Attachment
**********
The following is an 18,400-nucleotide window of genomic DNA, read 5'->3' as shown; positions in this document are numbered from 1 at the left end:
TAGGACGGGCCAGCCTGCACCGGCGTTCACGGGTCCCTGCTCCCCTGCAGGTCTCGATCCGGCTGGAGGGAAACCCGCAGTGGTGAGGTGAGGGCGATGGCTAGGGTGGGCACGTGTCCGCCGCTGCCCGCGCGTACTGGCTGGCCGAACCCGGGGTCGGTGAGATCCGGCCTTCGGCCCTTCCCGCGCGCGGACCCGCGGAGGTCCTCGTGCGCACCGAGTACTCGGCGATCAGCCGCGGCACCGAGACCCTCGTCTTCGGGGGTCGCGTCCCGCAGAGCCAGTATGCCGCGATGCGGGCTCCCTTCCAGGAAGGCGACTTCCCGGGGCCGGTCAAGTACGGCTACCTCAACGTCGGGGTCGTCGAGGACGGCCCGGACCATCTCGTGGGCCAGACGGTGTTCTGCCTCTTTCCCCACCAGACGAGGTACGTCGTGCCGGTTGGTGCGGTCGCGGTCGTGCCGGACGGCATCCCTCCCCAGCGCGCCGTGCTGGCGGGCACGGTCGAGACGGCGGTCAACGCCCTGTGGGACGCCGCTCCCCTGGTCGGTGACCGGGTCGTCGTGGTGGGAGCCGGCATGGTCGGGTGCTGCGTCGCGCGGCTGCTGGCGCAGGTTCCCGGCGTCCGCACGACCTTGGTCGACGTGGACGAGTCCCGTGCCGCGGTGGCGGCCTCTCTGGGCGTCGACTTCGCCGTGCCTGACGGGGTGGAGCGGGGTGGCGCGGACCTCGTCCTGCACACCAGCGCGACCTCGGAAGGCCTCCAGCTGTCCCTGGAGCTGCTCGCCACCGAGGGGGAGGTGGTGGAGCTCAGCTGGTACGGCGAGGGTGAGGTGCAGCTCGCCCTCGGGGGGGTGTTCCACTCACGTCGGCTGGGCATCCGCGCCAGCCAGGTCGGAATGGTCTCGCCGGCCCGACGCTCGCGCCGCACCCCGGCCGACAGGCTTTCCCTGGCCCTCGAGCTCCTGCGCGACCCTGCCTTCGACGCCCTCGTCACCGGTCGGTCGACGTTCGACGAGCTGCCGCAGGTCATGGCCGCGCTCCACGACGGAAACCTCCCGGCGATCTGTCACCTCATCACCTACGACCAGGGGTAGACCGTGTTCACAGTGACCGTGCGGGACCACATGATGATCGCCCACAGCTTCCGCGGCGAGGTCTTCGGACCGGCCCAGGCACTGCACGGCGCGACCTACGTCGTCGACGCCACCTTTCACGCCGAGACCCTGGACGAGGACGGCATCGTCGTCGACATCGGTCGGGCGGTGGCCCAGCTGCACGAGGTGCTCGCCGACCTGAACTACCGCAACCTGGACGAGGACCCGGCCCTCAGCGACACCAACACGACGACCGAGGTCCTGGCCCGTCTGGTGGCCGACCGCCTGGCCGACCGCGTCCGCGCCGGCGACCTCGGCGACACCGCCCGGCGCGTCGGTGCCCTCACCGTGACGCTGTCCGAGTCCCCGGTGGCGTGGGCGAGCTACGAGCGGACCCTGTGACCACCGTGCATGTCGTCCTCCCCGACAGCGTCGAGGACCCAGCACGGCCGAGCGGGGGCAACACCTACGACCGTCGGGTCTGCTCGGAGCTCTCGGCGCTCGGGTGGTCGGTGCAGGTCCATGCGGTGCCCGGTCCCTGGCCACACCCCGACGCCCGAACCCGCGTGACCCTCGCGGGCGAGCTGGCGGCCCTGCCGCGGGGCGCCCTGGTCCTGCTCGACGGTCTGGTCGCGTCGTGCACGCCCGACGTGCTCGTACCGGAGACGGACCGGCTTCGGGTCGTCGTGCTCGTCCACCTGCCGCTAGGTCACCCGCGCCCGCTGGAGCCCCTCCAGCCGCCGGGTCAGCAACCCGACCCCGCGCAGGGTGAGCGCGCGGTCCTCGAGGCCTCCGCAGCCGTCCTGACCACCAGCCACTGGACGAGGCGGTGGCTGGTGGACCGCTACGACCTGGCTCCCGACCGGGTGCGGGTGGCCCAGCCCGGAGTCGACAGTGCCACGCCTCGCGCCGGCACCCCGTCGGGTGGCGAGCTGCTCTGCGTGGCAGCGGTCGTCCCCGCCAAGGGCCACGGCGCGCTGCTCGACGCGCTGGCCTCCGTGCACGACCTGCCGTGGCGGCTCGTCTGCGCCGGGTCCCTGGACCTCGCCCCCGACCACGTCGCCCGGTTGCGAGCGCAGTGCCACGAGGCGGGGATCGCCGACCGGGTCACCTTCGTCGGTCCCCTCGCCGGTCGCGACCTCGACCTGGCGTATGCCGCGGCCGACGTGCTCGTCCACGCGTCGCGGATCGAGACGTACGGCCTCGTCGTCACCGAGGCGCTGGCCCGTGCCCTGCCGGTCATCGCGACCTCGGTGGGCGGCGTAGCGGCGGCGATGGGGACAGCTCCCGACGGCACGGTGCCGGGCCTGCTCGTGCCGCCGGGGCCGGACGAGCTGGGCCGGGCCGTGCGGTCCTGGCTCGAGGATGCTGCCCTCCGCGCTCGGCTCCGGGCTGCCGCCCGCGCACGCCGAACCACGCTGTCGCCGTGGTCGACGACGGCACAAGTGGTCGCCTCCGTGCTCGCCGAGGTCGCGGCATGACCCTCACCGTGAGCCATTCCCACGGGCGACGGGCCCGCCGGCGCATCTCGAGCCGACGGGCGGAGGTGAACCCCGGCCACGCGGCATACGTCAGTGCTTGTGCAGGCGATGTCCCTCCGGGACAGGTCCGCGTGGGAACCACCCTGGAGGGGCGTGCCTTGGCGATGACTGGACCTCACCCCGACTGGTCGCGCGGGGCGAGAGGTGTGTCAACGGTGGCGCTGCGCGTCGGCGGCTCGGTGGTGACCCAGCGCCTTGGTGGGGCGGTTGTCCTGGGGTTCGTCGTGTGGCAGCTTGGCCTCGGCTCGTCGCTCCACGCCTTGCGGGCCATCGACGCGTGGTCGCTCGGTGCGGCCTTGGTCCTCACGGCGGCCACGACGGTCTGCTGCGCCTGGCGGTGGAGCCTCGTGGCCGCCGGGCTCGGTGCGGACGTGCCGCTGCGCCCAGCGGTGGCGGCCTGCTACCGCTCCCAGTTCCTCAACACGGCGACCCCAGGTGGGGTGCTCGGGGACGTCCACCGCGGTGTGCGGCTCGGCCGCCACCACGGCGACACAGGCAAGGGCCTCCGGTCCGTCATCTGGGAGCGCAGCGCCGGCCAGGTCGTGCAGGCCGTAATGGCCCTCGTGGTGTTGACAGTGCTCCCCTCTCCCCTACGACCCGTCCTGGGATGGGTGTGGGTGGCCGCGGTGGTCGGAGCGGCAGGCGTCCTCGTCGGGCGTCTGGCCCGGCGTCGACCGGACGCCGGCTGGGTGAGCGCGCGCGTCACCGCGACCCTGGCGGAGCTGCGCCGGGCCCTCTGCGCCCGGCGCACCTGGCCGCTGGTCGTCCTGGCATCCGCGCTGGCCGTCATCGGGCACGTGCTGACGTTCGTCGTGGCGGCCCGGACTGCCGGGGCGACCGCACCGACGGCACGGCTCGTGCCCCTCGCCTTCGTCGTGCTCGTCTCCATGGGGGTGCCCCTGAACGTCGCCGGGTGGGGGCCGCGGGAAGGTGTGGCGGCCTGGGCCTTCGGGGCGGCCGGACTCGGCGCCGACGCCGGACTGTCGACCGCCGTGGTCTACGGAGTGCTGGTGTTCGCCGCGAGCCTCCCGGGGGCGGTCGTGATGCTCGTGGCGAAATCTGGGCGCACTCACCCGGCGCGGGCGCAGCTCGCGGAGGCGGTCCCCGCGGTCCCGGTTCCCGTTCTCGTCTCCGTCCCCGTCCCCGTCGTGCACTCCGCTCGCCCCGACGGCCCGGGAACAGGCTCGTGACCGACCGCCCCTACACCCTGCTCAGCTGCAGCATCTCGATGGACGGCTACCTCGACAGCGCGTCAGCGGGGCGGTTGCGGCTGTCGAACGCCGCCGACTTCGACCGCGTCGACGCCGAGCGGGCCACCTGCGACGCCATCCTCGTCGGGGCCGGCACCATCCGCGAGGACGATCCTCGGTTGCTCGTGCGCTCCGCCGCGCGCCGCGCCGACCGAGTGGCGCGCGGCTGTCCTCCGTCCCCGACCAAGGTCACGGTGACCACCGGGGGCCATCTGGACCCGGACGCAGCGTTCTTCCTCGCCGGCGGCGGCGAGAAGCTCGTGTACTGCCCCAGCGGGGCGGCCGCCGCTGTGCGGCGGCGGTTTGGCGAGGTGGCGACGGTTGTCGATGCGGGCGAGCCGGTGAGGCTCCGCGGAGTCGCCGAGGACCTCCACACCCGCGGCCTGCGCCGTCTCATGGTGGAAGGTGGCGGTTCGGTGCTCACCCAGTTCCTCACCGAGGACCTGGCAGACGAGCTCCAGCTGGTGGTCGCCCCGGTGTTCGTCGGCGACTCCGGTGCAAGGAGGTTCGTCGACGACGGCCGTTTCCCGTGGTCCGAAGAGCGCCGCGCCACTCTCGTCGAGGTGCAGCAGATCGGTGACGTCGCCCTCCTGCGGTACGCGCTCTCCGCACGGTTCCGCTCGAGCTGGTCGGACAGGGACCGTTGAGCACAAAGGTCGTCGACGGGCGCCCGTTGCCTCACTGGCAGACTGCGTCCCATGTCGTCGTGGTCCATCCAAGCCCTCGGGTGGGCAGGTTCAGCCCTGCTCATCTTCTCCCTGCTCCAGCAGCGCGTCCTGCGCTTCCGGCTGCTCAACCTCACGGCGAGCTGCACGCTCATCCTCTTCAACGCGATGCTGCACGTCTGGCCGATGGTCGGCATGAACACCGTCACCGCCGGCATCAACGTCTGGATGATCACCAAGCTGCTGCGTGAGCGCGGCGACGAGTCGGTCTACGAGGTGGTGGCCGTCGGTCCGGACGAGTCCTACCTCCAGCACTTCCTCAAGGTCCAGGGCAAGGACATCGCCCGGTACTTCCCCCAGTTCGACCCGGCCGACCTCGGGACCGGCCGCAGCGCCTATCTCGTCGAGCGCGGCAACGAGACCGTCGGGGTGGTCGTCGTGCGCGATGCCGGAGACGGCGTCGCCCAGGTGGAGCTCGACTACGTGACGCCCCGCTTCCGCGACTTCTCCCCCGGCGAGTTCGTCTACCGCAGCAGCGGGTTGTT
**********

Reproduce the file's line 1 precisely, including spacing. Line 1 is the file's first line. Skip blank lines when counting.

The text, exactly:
The following is an 18,400-nucleotide window of genomic DNA, read 5'->3' as shown; positions in this document are numbered from 1 at the left end: